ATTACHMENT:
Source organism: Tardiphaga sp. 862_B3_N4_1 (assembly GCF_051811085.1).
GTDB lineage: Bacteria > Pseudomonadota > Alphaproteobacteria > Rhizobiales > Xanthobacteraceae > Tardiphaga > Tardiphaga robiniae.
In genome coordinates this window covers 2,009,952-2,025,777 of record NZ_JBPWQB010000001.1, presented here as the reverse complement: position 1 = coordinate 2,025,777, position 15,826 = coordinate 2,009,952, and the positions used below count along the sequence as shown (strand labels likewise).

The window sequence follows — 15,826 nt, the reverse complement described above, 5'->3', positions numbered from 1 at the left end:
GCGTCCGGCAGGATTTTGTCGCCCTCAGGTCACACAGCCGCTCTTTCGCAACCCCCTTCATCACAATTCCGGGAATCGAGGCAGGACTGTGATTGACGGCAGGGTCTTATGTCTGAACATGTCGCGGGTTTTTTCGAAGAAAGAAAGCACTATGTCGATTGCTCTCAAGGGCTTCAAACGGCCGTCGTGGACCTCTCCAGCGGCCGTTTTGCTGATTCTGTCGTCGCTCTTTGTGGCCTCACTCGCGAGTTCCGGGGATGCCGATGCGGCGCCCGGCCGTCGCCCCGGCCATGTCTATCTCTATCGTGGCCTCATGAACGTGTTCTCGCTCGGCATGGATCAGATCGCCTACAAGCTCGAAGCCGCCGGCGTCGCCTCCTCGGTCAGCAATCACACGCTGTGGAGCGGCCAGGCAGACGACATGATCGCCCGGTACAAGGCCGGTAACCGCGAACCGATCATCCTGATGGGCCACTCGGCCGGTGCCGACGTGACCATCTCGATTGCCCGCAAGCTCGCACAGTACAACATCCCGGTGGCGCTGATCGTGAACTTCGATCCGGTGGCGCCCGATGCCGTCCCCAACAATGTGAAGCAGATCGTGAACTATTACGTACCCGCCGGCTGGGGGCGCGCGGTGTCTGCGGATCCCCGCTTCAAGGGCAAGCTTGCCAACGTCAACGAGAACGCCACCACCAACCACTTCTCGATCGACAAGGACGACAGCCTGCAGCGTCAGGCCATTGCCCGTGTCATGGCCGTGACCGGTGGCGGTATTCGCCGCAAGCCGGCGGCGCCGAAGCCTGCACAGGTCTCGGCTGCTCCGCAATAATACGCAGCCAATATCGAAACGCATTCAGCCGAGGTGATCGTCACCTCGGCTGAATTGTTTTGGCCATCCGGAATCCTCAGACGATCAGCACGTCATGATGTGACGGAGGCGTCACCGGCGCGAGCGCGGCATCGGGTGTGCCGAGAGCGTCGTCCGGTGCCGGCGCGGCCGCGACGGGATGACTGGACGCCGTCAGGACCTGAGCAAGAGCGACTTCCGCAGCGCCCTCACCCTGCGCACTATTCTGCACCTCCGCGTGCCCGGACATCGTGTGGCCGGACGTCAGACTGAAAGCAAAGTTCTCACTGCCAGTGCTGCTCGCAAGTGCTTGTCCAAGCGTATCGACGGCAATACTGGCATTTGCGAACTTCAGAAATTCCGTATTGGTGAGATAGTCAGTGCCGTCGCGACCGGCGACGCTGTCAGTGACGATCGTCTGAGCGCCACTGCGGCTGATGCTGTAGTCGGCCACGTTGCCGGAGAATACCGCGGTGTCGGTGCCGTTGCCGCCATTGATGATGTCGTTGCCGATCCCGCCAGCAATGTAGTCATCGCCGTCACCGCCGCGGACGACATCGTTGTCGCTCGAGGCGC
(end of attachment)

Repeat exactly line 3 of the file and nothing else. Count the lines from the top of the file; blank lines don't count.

In genome coordinates this window covers 2,009,952-2,025,777 of record NZ_JBPWQB010000001.1, presented here as the reverse complement: position 1 = coordinate 2,025,777, position 15,826 = coordinate 2,009,952, and the positions used below count along the sequence as shown (strand labels likewise).